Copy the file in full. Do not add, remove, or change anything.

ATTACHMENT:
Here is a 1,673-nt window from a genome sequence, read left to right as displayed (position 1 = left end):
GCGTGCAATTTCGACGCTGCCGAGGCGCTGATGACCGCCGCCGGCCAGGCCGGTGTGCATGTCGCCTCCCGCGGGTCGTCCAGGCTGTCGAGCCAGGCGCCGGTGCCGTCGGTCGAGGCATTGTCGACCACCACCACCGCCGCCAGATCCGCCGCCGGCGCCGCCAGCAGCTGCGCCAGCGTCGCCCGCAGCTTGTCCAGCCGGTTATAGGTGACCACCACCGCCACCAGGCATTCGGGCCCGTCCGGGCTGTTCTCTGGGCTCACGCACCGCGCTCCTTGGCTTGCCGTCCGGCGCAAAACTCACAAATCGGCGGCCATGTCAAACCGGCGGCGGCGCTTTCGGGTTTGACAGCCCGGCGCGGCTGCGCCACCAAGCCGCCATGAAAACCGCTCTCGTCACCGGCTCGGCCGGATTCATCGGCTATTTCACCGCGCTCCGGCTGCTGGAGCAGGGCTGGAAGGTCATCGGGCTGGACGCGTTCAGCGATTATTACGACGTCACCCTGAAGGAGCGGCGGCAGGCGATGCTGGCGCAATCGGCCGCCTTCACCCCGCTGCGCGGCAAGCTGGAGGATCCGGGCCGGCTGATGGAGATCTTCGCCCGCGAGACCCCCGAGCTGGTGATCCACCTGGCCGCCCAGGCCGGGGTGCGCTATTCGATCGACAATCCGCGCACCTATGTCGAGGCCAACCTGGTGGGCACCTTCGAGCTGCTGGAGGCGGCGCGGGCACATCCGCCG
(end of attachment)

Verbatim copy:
Here is a 1,673-nt window from a genome sequence, read left to right as displayed (position 1 = left end):
GCGTGCAATTTCGACGCTGCCGAGGCGCTGATGACCGCCGCCGGCCAGGCCGGTGTGCATGTCGCCTCCCGCGGGTCGTCCAGGCTGTCGAGCCAGGCGCCGGTGCCGTCGGTCGAGGCATTGTCGACCACCACCACCGCCGCCAGATCCGCCGCCGGCGCCGCCAGCAGCTGCGCCAGCGTCGCCCGCAGCTTGTCCAGCCGGTTATAGGTGACCACCACCGCCACCAGGCATTCGGGCCCGTCCGGGCTGTTCTCTGGGCTCACGCACCGCGCTCCTTGGCTTGCCGTCCGGCGCAAAACTCACAAATCGGCGGCCATGTCAAACCGGCGGCGGCGCTTTCGGGTTTGACAGCCCGGCGCGGCTGCGCCACCAAGCCGCCATGAAAACCGCTCTCGTCACCGGCTCGGCCGGATTCATCGGCTATTTCACCGCGCTCCGGCTGCTGGAGCAGGGCTGGAAGGTCATCGGGCTGGACGCGTTCAGCGATTATTACGACGTCACCCTGAAGGAGCGGCGGCAGGCGATGCTGGCGCAATCGGCCGCCTTCACCCCGCTGCGCGGCAAGCTGGAGGATCCGGGCCGGCTGATGGAGATCTTCGCCCGCGAGACCCCCGAGCTGGTGATCCACCTGGCCGCCCAGGCCGGGGTGCGCTATTCGATCGACAATCCGCGCACCTATGTCGAGGCCAACCTGGTGGGCACCTTCGAGCTGCTGGAGGCGGCGCGGGCACATCCGCCG